Health care: The 80% Solution

Rep. John Dingell, who's been pushing health-care reform for over 50 years, says that Democrats will go it alone if they have to.

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By Jia-Lynn Yang, writer

Rep. Dingell: "If the Republicans don't join us in a program of health care reform, unfortunately we'll have to do it without them."
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WASHINGTON (Fortune) -- During his speech to Congress this week, President Obama singled out Rep. John Dingell (D-Mich.) for continuing the work of his late father, also a congressman, to overhaul the health care system.

The younger Dingell was only 16 when his father introduced the first national health insurance bill in 1943. Dingell, Jr. succeeded his father in 1955 and has continued introducing the same bill at the beginning of each Congressional session. The 83-year-old Democrat from Dearborn, Mich., is now the longest serving member of the House.

He spoke to Fortune about Obama's speech and what shape health reform may ultimately take more than six decades after his father's initial effort.

What did you think of President Obama's speech?

I think he did an absolutely superb job. It was clear and easily understandable, complete, and delivered most eloquently. It will have a tremendous impact on the country.

How did you feel hearing your father mentioned?

I'm very proud he mentioned my dad. Dad worked on this a long time. The story behind it is, Dad was one of the philosophers behind the New Deal. I used to hear "social justice" a lot when I was a kid. And that was a [phrase] that really meant something to people and it's kind of sad you don't hear it now.

Dad got his interest in health care when he was fired for union activity in 1914. He was a son of immigrants who was sent off to Colorado to die of tuberculosis. He's all alone, and he doesn't have any health insurance except for what the union gives him. So he became a real convert to address that problem for people, because he saw people every spring dying of diphtheria, meningitis, mumps, measles, pneumonia.

Like your father you've been a big supporter of single-payer insurance. What do you think of health care reform that doesn't follow the single-payer model?

I'm a peculiar fellow. I like to make progress. If I had my druthers I'd write a single payer bill like the British or the French or the Germans or the Japanese. These are not all pure single payers, but those countries not only pay less for health, they cover everybody.

We're going broke on health care, we're spending about twice what every other country does, and we're not getting the results that frankly our people need, want, and deserve. So something has to be done. If we can get a decent package that addresses those problems, and can include in that a decent program that will give a public option, I think I'd be happy.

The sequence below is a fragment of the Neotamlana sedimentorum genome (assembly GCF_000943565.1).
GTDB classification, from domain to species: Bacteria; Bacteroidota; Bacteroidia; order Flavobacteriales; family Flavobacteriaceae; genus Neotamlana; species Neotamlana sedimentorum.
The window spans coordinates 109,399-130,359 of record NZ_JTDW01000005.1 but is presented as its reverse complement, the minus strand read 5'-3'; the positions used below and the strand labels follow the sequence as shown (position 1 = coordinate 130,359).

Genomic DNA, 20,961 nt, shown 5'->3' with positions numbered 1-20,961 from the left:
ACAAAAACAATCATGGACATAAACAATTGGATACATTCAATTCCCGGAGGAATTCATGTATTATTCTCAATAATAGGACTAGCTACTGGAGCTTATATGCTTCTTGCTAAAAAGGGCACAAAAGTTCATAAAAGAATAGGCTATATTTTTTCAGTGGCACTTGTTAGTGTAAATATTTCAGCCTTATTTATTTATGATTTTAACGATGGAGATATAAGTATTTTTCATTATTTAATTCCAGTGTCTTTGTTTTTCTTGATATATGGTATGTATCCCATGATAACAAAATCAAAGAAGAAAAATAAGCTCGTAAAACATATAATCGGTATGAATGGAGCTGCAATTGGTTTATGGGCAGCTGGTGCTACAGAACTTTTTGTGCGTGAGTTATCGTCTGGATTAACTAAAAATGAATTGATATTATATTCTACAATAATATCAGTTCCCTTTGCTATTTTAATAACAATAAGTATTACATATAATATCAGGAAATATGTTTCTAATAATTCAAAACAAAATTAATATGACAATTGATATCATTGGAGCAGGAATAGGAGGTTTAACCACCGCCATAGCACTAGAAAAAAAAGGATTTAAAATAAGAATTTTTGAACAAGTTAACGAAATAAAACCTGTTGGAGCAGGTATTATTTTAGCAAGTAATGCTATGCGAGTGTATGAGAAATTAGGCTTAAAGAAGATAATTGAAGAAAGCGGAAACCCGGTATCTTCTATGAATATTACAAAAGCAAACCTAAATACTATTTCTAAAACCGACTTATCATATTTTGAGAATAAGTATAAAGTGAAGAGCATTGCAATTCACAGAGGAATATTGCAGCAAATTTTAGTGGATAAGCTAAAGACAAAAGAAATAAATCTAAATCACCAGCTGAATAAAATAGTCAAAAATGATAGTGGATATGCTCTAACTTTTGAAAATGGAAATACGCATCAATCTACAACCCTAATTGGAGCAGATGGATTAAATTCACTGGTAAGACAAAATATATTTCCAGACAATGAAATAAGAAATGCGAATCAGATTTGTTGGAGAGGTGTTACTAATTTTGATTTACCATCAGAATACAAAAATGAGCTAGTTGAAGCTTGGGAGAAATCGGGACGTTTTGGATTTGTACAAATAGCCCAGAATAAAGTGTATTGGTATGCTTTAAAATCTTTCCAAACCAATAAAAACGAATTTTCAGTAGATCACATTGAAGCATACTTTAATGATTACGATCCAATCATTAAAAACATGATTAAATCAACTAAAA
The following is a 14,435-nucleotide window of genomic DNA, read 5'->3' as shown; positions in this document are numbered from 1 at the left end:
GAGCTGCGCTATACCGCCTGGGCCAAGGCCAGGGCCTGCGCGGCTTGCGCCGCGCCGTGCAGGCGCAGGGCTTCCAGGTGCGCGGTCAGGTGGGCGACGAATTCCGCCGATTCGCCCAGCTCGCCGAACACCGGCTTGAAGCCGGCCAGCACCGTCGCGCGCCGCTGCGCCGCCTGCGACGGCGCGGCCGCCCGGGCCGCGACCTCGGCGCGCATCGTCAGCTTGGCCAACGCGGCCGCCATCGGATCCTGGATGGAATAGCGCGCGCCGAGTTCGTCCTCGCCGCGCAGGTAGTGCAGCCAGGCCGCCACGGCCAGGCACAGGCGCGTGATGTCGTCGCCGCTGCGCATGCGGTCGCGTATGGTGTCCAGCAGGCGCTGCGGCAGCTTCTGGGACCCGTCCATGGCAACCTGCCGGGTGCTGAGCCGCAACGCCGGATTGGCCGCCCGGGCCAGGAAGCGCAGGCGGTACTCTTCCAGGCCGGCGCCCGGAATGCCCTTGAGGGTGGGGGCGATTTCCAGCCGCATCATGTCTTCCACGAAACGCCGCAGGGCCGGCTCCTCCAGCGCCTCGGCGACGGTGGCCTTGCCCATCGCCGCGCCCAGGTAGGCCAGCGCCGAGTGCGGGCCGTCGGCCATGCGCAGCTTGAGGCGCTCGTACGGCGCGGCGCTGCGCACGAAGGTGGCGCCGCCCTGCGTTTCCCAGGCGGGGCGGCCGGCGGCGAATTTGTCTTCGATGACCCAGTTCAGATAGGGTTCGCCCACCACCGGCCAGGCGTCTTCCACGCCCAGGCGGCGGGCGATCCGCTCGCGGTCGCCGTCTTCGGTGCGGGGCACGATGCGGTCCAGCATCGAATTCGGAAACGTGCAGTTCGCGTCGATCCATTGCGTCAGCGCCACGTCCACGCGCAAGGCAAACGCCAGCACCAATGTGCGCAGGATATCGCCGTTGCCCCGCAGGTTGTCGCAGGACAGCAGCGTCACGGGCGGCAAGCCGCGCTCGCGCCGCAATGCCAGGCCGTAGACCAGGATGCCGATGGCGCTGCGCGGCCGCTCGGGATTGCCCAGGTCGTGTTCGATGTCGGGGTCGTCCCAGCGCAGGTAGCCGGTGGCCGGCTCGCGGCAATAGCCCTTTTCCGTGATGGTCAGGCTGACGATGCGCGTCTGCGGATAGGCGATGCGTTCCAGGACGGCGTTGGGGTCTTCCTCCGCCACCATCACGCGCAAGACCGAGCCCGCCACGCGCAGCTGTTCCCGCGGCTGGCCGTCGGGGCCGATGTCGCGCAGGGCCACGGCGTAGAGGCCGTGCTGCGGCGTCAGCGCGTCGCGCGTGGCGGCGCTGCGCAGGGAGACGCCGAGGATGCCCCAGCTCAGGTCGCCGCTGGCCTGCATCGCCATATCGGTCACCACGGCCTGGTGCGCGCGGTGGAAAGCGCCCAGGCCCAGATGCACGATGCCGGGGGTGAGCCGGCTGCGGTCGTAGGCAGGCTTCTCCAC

So you support the public option?

People say, why do you need the public option? The insurance regulators are not able to regulate insurance companies except regarding their solvency. But they can't do anything else, and the only way you can do this right is to give [insurance companies] competition. That's why we need the public option.

How much do the Democrats need Republicans on board to pass this bill?

I think the country needs the Republicans on board. I've always believed the best legislation is passed in the middle. With something like health care, we'd benefit by having the two parties working together.

As you observed, the President held out his hand to the Republicans [Wednesday] night, and this is one of the great pieces of legislation of this century, certainly this decade. Having said that, if the Republicans don't join us in a program of health care reform, unfortunately we'll have to do it without them.

How close is Congress to agreement?

If you listened to the president [Wednesday] night, we're about 80% agreed on what's going in the bill. The problem that you run into here is, is that 80% going to give you a workable bill, or do you need something outside of 80% to get a workable bill?

My view is it takes more to make a program of national health insurance for all our people. Someone once asked the head of Macy's (M, Fortune 500), how do you do on advertising? How much advertising is good, and how much is wasted? He said, we waste about half. The other guys said, well, why don't you cut it in half, and he said, I can't figure out which half to cut.

That's sort of where we are. We don't know what we get with 80%. We don't know which 80% is going to cover everything we need to make this thing work. To top of page

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